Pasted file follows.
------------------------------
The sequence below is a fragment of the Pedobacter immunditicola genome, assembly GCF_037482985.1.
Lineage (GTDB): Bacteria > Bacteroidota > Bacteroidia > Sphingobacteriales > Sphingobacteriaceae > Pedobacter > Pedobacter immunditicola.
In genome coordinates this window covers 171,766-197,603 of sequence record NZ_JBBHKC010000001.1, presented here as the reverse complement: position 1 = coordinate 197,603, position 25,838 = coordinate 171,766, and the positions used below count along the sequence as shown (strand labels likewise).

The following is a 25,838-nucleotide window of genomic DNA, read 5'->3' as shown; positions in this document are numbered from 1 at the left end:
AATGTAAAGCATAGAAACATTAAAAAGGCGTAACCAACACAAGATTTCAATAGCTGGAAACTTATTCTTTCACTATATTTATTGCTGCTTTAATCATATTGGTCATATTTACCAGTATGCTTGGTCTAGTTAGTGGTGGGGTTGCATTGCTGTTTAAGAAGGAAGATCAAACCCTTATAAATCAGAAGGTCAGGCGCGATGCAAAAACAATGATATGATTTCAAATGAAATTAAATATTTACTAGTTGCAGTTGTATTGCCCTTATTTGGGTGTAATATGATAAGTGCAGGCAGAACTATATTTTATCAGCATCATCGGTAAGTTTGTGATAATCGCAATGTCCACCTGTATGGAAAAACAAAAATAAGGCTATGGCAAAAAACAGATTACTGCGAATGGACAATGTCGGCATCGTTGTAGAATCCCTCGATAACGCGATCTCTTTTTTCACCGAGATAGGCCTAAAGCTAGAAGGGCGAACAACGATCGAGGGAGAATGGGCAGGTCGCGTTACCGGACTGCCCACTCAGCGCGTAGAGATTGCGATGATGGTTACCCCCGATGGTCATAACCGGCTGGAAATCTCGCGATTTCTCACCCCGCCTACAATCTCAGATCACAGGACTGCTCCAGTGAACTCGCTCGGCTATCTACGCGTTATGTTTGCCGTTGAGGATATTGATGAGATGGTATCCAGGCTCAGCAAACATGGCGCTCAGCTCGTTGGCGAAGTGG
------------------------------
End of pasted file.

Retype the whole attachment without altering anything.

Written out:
The sequence below is a fragment of the Pedobacter immunditicola genome, assembly GCF_037482985.1.
Lineage (GTDB): Bacteria > Bacteroidota > Bacteroidia > Sphingobacteriales > Sphingobacteriaceae > Pedobacter > Pedobacter immunditicola.
In genome coordinates this window covers 171,766-197,603 of sequence record NZ_JBBHKC010000001.1, presented here as the reverse complement: position 1 = coordinate 197,603, position 25,838 = coordinate 171,766, and the positions used below count along the sequence as shown (strand labels likewise).

The following is a 25,838-nucleotide window of genomic DNA, read 5'->3' as shown; positions in this document are numbered from 1 at the left end:
AATGTAAAGCATAGAAACATTAAAAAGGCGTAACCAACACAAGATTTCAATAGCTGGAAACTTATTCTTTCACTATATTTATTGCTGCTTTAATCATATTGGTCATATTTACCAGTATGCTTGGTCTAGTTAGTGGTGGGGTTGCATTGCTGTTTAAGAAGGAAGATCAAACCCTTATAAATCAGAAGGTCAGGCGCGATGCAAAAACAATGATATGATTTCAAATGAAATTAAATATTTACTAGTTGCAGTTGTATTGCCCTTATTTGGGTGTAATATGATAAGTGCAGGCAGAACTATATTTTATCAGCATCATCGGTAAGTTTGTGATAATCGCAATGTCCACCTGTATGGAAAAACAAAAATAAGGCTATGGCAAAAAACAGATTACTGCGAATGGACAATGTCGGCATCGTTGTAGAATCCCTCGATAACGCGATCTCTTTTTTCACCGAGATAGGCCTAAAGCTAGAAGGGCGAACAACGATCGAGGGAGAATGGGCAGGTCGCGTTACCGGACTGCCCACTCAGCGCGTAGAGATTGCGATGATGGTTACCCCCGATGGTCATAACCGGCTGGAAATCTCGCGATTTCTCACCCCGCCTACAATCTCAGATCACAGGACTGCTCCAGTGAACTCGCTCGGCTATCTACGCGTTATGTTTGCCGTTGAGGATATTGATGAGATGGTATCCAGGCTCAGCAAACATGGCGCTCAGCTCGTTGGCGAAGTGG